Constance Wu isn't pleased about the ABC comedy being renewed
Fresh Off the Boat has been renewed — and Constance Wu isn’t happy about it.
On Friday, ABC announced that the comedy series had been renewed for a sixth season. But although Wu, 37, has starred on the show since 2015, when it made its debut, she is far from pleased about the show’s return.
In a series of tweets following the renewal news, Wu made it clear that she wasn’t celebrating.
“So upset right now that I’m literally crying,” wrote Wu. “Ugh. F—.”
Within the hour, she posted a second tweet: “F—ing hell.”
When a Twitter user congratulated Wu, writing, “Congrats on your renewal! Great news :),” the Crazy Rich Asians actress swiftly responded: “No it’s not.” (Her reply has since been deleted.)
In a follow-up tweet, Wu told her fans to “stop assuming” that they knew what her comments were in reference to.
“That was not a rampage, it was just how I normally talk. I say f— a lot. I love the word,” she wrote. “Y’all are making a lot of assumptions about what I was saying. And no, it’s not what it’s about. No it’s not..what this is all about. Stop assuming.”
Later, when another Twitter user pointed out that Wu “literally said you were upset and crying over the renewal of a tv show you’re in,” she attempted to set the record straight.
“I said I was upset and crying. I did not say it was over a tv show,” tweeted Wu. “You’re making an assumption.”
ABC had no comment. Wu’s rep did not immediately respond to PEOPLE’s request for comment.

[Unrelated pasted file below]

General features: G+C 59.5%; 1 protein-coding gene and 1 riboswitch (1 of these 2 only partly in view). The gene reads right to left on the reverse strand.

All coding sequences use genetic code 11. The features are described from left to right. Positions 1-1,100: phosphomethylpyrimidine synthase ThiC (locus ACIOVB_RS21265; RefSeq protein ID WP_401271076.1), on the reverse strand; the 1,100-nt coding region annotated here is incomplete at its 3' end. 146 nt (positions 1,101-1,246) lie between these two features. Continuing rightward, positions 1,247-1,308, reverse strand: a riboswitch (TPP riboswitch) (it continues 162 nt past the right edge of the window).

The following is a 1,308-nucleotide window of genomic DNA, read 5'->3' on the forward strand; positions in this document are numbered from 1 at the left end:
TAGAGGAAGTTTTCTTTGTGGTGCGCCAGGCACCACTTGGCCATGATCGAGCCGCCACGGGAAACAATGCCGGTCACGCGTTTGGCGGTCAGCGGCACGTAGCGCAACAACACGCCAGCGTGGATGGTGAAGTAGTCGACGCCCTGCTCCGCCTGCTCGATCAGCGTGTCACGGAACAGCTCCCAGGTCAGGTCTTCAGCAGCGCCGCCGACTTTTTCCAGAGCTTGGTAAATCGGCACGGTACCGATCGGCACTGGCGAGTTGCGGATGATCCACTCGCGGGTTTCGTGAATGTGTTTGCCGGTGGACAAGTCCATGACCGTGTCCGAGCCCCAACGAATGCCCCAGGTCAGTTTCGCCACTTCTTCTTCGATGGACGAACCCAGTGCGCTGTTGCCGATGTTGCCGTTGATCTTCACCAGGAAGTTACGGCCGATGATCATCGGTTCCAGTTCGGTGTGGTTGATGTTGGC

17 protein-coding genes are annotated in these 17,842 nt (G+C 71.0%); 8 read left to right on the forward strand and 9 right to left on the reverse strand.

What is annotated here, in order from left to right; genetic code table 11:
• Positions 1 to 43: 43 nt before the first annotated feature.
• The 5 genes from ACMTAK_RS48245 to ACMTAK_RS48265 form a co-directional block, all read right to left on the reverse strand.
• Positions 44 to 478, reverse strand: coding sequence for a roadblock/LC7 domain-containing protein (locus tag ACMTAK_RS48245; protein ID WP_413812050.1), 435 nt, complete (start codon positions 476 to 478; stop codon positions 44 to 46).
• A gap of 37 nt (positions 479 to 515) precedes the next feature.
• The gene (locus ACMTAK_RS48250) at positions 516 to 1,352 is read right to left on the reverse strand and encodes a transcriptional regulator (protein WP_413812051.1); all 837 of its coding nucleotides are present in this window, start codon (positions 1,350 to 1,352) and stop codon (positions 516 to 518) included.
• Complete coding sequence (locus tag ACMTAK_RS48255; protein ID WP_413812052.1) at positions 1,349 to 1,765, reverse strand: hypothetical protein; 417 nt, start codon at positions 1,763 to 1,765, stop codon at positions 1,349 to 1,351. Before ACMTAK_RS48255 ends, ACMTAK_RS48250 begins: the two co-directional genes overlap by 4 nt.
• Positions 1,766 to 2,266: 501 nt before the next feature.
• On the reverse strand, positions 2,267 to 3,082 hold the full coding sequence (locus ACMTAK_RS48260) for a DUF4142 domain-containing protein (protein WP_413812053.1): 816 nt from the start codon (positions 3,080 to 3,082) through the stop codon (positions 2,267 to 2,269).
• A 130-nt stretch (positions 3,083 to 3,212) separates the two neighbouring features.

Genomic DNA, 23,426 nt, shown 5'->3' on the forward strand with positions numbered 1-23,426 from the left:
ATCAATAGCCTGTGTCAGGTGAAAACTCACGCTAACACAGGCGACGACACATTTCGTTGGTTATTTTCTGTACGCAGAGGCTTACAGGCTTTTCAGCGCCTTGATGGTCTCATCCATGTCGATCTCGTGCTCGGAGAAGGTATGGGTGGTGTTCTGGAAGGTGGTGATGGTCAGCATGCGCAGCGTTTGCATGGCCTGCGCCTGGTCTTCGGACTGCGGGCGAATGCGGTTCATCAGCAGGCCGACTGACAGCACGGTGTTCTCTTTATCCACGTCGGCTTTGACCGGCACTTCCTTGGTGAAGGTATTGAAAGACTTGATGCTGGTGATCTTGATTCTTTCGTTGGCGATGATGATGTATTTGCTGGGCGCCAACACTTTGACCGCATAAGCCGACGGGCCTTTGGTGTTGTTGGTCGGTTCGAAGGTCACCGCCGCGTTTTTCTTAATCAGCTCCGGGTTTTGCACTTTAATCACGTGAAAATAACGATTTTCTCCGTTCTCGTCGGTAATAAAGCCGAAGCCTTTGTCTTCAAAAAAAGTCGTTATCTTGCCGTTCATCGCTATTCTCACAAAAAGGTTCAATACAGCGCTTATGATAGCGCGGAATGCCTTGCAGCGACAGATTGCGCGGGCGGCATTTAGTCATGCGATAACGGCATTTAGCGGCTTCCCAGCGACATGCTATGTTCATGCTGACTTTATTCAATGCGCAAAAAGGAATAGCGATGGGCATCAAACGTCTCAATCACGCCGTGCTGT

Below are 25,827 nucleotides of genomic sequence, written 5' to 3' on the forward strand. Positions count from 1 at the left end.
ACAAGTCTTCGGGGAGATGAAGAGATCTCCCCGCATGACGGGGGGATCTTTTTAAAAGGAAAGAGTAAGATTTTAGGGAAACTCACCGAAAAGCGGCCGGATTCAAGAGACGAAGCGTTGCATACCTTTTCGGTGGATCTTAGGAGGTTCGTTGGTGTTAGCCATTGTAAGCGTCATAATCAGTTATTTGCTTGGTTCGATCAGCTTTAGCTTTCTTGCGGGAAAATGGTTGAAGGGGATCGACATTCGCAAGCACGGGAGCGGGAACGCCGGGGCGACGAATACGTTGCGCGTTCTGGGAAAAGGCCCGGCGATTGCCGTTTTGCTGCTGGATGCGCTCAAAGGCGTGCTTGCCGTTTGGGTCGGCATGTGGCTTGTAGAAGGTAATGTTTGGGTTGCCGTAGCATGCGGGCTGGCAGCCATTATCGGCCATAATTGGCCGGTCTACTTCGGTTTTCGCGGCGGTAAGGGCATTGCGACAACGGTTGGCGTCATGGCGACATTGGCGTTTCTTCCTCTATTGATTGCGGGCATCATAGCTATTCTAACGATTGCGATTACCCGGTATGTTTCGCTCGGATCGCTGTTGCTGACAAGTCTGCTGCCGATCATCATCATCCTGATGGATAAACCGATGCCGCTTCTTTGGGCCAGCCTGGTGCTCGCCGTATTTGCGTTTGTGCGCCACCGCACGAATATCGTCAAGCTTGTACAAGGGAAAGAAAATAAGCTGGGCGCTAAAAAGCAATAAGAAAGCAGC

Wu got her first big break in Hollywood in 2015 when she began playing the protective mom, Jessica Huang, in Fresh Off the Boat — the first network sitcom about an Asian-American family to air in 20 years.
“Set in the ’90s, hip-hop loving teenager Eddie Huang (Hudson Yang) and his family have lived in Orlando for a few years now and are assimilating nicely into the suburban American lifestyle. Cultural differences still present everyday challenges, but close friends, neighbors and business partners are there to help them navigate the complexities of raising a family of future Millennials,” states the description on the show’s website.
Although the ABC series is based off restauranteur Eddie Huang’s memoir of the same name, he has been open about his distaste for the show.
“For the record I don’t watch #FreshOffTheBoat on @ABCNetwork,” he wrote in April 2015 on Twitter.
“I’m happy people of color are able to see a reflection of themselves through #FreshOffTheBoat on @ABCNetwork but I don’t recognize it,” he continued. “My only goal was to represent my Taiwanese-Chinese-American experience & I did that. We also proved viewers want diverse content so make it!”
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“I had to say something because I stood by the pilot,” he wrote. “After that it got so far from the truth that I don’t recognize my own life.”
In October, Wu opened up to Entertainment Weekly about the “stability and the family-like atmosphere” of the show.
“The scheduling has been challenging, to say the least, but the experience of going back, other than the scheduling, has been just great,” she admitted about filming the series while doing Crazy Rich Asians press.
“It’s kind of nice to have the stability and the family-like atmosphere of our show. Everyone there, we’ve known each other for over four years, most of the crew and all of the cast, so it’s very familiar,” Wu said of returning to season 5. “We’ve done four seasons, so there’s not that much pressure. And when you don’t have pressure, you can be free and experiment with the characters and play around.”